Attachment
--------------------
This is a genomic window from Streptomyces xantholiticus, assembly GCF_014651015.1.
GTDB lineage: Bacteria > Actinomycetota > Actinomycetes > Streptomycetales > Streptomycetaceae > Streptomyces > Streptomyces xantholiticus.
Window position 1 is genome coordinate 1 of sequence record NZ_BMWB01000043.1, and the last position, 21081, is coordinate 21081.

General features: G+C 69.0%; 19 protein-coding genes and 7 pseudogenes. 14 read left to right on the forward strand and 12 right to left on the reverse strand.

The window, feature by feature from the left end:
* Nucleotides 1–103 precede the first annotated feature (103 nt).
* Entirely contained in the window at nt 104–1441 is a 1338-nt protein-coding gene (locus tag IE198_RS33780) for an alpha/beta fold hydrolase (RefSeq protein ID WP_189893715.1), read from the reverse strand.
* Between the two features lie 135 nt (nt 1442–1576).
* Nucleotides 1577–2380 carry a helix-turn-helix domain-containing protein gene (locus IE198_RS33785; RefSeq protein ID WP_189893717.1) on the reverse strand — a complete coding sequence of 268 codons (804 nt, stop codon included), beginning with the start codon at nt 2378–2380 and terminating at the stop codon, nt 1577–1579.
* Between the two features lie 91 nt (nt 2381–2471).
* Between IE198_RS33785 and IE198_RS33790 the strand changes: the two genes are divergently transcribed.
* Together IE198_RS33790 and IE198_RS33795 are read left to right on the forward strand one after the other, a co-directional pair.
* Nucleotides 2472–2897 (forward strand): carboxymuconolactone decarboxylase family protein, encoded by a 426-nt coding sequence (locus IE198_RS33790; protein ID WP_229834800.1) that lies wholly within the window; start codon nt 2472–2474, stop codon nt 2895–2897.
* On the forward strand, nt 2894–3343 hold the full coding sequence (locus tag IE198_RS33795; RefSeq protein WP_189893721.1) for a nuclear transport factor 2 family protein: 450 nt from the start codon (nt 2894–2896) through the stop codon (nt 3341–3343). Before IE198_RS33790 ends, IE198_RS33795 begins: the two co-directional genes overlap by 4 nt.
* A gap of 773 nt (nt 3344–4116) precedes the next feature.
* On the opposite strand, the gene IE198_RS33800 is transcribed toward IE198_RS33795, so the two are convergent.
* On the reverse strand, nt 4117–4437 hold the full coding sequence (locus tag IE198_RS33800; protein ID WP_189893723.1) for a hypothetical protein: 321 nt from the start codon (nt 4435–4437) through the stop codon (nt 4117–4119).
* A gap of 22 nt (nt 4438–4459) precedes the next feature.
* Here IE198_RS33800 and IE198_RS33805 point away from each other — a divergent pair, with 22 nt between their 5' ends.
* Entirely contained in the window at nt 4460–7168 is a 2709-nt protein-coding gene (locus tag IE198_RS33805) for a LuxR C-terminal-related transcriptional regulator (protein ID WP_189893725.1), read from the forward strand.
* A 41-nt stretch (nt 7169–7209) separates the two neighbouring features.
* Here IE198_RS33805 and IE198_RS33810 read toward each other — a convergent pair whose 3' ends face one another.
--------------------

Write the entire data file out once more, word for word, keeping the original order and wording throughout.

This is a genomic window from Streptomyces xantholiticus, assembly GCF_014651015.1.
GTDB lineage: Bacteria > Actinomycetota > Actinomycetes > Streptomycetales > Streptomycetaceae > Streptomyces > Streptomyces xantholiticus.
Window position 1 is genome coordinate 1 of sequence record NZ_BMWB01000043.1, and the last position, 21081, is coordinate 21081.

General features: G+C 69.0%; 19 protein-coding genes and 7 pseudogenes. 14 read left to right on the forward strand and 12 right to left on the reverse strand.

The window, feature by feature from the left end:
* Nucleotides 1–103 precede the first annotated feature (103 nt).
* Entirely contained in the window at nt 104–1441 is a 1338-nt protein-coding gene (locus tag IE198_RS33780) for an alpha/beta fold hydrolase (RefSeq protein ID WP_189893715.1), read from the reverse strand.
* Between the two features lie 135 nt (nt 1442–1576).
* Nucleotides 1577–2380 carry a helix-turn-helix domain-containing protein gene (locus IE198_RS33785; RefSeq protein ID WP_189893717.1) on the reverse strand — a complete coding sequence of 268 codons (804 nt, stop codon included), beginning with the start codon at nt 2378–2380 and terminating at the stop codon, nt 1577–1579.
* Between the two features lie 91 nt (nt 2381–2471).
* Between IE198_RS33785 and IE198_RS33790 the strand changes: the two genes are divergently transcribed.
* Together IE198_RS33790 and IE198_RS33795 are read left to right on the forward strand one after the other, a co-directional pair.
* Nucleotides 2472–2897 (forward strand): carboxymuconolactone decarboxylase family protein, encoded by a 426-nt coding sequence (locus IE198_RS33790; protein ID WP_229834800.1) that lies wholly within the window; start codon nt 2472–2474, stop codon nt 2895–2897.
* On the forward strand, nt 2894–3343 hold the full coding sequence (locus tag IE198_RS33795; RefSeq protein WP_189893721.1) for a nuclear transport factor 2 family protein: 450 nt from the start codon (nt 2894–2896) through the stop codon (nt 3341–3343). Before IE198_RS33790 ends, IE198_RS33795 begins: the two co-directional genes overlap by 4 nt.
* A gap of 773 nt (nt 3344–4116) precedes the next feature.
* On the opposite strand, the gene IE198_RS33800 is transcribed toward IE198_RS33795, so the two are convergent.
* On the reverse strand, nt 4117–4437 hold the full coding sequence (locus tag IE198_RS33800; protein ID WP_189893723.1) for a hypothetical protein: 321 nt from the start codon (nt 4435–4437) through the stop codon (nt 4117–4119).
* A gap of 22 nt (nt 4438–4459) precedes the next feature.
* Here IE198_RS33800 and IE198_RS33805 point away from each other — a divergent pair, with 22 nt between their 5' ends.
* Entirely contained in the window at nt 4460–7168 is a 2709-nt protein-coding gene (locus tag IE198_RS33805) for a LuxR C-terminal-related transcriptional regulator (protein ID WP_189893725.1), read from the forward strand.
* A 41-nt stretch (nt 7169–7209) separates the two neighbouring features.
* Here IE198_RS33805 and IE198_RS33810 read toward each other — a convergent pair whose 3' ends face one another.